The effect of all these agonies under a light dusting of frivolity is to produce a really modern novel that examines the emotions swirling around inside an eternal triangle. There are clear signs that Benson is struggling to free his writing from the grip of the Victorian romantic novelette, and from the Wildean drawing-room comedy of epigrams. But the novel is clearly Edwardian: the incessant chain-smoking of Nadine and her mother should tell us that at least.
Dodo’s Daughter is also rather interesting if you’re looking for early feminist fiction. Dodo herself is a financially independent woman (thanks to both her former marriage settlements), but she is also an independent woman in terms of making her own decisions, deciding whom she will marry, where she will live, and so on. She keeps having to throw her drunk ex-husband out of the house (that’s the second one, who was a German prince of very Prussian characteristics), and she won’t ask her third husband to do this. She goes downstairs herself and gets rid of the awful tyrant Prussian, time and again.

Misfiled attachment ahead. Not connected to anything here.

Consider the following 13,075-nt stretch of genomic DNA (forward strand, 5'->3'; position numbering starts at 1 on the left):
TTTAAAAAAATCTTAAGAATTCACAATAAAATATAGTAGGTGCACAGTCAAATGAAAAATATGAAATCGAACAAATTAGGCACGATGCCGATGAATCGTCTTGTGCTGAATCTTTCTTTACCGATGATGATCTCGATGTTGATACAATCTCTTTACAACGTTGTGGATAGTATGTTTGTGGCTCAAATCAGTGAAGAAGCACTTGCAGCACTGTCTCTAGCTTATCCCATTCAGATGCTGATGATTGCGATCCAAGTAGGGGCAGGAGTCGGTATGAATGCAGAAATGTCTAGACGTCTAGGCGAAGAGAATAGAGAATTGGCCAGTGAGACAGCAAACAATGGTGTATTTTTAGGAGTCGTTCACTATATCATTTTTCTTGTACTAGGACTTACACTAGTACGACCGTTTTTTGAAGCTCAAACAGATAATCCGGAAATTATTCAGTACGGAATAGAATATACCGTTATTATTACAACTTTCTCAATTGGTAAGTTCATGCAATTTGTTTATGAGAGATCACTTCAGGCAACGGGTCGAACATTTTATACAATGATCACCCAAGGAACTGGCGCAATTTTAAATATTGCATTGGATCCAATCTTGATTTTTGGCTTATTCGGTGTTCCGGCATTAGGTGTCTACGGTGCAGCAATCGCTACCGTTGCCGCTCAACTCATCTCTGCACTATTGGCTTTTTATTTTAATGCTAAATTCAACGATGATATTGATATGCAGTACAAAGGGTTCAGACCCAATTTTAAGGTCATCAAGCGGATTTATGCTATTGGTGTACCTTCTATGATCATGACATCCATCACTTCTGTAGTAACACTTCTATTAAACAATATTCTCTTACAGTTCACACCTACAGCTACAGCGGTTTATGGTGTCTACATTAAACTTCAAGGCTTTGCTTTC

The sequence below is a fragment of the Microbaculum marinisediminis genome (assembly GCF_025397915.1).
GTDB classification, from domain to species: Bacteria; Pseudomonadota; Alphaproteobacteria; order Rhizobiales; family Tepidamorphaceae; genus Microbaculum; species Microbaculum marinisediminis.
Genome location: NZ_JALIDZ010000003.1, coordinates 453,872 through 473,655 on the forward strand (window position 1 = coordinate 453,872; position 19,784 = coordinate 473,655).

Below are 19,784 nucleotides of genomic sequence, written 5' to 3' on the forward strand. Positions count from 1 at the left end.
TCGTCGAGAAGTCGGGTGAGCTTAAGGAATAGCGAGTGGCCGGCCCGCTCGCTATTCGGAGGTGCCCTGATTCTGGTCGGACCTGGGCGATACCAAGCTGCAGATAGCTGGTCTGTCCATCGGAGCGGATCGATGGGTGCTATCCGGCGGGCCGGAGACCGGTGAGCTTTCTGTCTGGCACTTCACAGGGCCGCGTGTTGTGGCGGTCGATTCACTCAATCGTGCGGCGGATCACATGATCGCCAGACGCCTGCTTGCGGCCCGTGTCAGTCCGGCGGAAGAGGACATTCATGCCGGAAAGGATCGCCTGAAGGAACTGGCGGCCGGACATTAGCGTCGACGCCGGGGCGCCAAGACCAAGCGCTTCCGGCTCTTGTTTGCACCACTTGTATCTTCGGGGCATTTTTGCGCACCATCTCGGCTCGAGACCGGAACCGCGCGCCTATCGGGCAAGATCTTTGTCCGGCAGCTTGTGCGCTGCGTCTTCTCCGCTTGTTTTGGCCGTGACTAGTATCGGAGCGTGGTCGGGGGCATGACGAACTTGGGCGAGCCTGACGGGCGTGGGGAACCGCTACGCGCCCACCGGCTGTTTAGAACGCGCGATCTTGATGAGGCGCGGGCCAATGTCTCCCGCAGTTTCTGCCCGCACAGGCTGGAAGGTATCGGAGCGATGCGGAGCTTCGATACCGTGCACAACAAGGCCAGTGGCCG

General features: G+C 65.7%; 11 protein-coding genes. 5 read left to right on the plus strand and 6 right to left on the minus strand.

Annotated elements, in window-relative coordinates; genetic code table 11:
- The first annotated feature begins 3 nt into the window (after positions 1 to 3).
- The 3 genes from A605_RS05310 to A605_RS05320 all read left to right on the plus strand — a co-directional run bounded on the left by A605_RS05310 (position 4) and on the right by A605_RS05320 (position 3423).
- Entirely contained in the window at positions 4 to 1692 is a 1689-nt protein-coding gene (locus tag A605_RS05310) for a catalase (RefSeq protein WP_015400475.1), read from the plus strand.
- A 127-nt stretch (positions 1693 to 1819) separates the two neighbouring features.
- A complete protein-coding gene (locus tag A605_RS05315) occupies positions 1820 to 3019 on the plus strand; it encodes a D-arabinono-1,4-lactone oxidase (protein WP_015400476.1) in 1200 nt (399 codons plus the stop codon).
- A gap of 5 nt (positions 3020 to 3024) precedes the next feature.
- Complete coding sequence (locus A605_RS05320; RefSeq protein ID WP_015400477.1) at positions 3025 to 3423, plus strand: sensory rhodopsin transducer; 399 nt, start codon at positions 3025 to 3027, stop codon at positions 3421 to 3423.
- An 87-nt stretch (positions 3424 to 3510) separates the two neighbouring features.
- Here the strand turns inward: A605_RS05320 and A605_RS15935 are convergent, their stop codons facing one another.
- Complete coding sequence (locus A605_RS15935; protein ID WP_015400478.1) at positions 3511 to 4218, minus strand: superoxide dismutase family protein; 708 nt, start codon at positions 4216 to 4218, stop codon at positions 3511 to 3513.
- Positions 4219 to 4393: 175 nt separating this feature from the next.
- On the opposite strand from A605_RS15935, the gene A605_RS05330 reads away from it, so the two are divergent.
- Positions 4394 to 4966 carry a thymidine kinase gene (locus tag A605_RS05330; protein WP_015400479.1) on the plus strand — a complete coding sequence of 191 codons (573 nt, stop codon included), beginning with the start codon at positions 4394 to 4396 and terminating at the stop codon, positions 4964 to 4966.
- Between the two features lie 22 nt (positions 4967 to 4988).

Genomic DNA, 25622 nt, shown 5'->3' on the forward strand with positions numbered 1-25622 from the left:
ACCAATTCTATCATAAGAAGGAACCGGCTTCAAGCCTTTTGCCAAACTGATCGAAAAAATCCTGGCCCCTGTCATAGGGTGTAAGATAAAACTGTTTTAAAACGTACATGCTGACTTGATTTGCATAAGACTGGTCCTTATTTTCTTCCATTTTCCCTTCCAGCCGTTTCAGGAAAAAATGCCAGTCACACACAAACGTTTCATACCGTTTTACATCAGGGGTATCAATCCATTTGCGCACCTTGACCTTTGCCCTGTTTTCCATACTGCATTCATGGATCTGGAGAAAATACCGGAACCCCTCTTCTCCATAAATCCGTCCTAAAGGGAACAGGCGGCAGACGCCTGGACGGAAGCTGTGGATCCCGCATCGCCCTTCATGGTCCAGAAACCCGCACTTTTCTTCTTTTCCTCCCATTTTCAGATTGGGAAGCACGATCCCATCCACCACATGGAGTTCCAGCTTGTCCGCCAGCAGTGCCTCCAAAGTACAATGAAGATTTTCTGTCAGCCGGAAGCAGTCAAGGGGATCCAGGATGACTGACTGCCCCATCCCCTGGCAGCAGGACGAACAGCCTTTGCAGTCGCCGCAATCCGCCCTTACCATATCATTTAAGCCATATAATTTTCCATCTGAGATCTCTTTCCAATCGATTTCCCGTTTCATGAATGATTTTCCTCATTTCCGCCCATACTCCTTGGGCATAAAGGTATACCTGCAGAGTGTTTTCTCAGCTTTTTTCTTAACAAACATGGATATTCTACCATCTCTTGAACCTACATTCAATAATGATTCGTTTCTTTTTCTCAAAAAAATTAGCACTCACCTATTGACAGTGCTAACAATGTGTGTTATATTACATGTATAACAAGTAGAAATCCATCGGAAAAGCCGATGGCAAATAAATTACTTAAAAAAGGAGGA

Her closest friend is Edith, an eccentric composer, who reminded me so much of the suffragette composer Ethel Smyth that I had to read up on her on Wikipedia, and yes! She was! Apparently Benson put Smyth into all his Dodo books, and she loved her portrait. Edith is a monomaniacal composer, and when the muse strikes, she just keeps on composing on the dining room table while her meals are brought to her and placed around the sheets of music paper.
Nadine is a mouthpiece for arguments about the role of women, what girls are to do with their lives, whether there is an alternative to marriage, and whether it’s possible to do without men. It’s a fairly safe guarantee that any time she is in a scene, feminist discussion will begin. Through her, Benson makes some fascinating remarks about the current generation of girls managing without men in the future. Because this novel immediately precedes the First World War and the 1920s, the ‘decade of single women’, this seems like seeing into a very grim future indeed. But it may be that Dodo’s Daughter is anecdotal evidence that even before the war and the slaughter of a generation of young men, women were thinking that life without an obligatory husband or other male authority might soon be a social possibility. Or not. Since Benson was a satirist, who can really tell what he was laughing at, and what he was wistfully hoping might come true?